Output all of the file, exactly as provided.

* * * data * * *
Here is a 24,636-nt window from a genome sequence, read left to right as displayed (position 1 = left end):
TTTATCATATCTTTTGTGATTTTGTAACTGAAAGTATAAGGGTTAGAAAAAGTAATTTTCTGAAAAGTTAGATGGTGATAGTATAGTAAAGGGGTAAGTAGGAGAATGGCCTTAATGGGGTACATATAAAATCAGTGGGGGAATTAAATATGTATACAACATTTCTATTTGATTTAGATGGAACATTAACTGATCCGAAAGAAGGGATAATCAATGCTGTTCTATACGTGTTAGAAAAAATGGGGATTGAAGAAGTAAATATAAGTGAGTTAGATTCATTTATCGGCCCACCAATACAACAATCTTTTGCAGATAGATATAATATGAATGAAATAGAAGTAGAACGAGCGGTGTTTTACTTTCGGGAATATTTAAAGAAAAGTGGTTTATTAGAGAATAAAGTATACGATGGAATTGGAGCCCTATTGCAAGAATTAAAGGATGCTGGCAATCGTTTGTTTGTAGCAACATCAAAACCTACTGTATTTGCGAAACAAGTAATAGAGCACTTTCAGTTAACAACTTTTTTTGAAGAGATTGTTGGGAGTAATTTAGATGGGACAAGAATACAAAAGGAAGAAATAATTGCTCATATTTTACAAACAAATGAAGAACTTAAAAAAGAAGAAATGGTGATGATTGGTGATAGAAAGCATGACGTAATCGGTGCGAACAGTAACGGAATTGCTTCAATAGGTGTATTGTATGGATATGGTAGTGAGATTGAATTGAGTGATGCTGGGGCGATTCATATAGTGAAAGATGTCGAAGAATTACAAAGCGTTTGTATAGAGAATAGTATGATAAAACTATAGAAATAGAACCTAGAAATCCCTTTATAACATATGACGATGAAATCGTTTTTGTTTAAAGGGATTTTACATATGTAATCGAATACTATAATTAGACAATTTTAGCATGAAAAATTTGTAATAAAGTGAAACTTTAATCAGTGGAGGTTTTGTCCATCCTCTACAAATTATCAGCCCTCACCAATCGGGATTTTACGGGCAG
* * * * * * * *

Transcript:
Here is a 24,636-nt window from a genome sequence, read left to right as displayed (position 1 = left end):
TTTATCATATCTTTTGTGATTTTGTAACTGAAAGTATAAGGGTTAGAAAAAGTAATTTTCTGAAAAGTTAGATGGTGATAGTATAGTAAAGGGGTAAGTAGGAGAATGGCCTTAATGGGGTACATATAAAATCAGTGGGGGAATTAAATATGTATACAACATTTCTATTTGATTTAGATGGAACATTAACTGATCCGAAAGAAGGGATAATCAATGCTGTTCTATACGTGTTAGAAAAAATGGGGATTGAAGAAGTAAATATAAGTGAGTTAGATTCATTTATCGGCCCACCAATACAACAATCTTTTGCAGATAGATATAATATGAATGAAATAGAAGTAGAACGAGCGGTGTTTTACTTTCGGGAATATTTAAAGAAAAGTGGTTTATTAGAGAATAAAGTATACGATGGAATTGGAGCCCTATTGCAAGAATTAAAGGATGCTGGCAATCGTTTGTTTGTAGCAACATCAAAACCTACTGTATTTGCGAAACAAGTAATAGAGCACTTTCAGTTAACAACTTTTTTTGAAGAGATTGTTGGGAGTAATTTAGATGGGACAAGAATACAAAAGGAAGAAATAATTGCTCATATTTTACAAACAAATGAAGAACTTAAAAAAGAAGAAATGGTGATGATTGGTGATAGAAAGCATGACGTAATCGGTGCGAACAGTAACGGAATTGCTTCAATAGGTGTATTGTATGGATATGGTAGTGAGATTGAATTGAGTGATGCTGGGGCGATTCATATAGTGAAAGATGTCGAAGAATTACAAAGCGTTTGTATAGAGAATAGTATGATAAAACTATAGAAATAGAACCTAGAAATCCCTTTATAACATATGACGATGAAATCGTTTTTGTTTAAAGGGATTTTACATATGTAATCGAATACTATAATTAGACAATTTTAGCATGAAAAATTTGTAATAAAGTGAAACTTTAATCAGTGGAGGTTTTGTCCATCCTCTACAAATTATCAGCCCTCACCAATCGGGATTTTACGGGCAG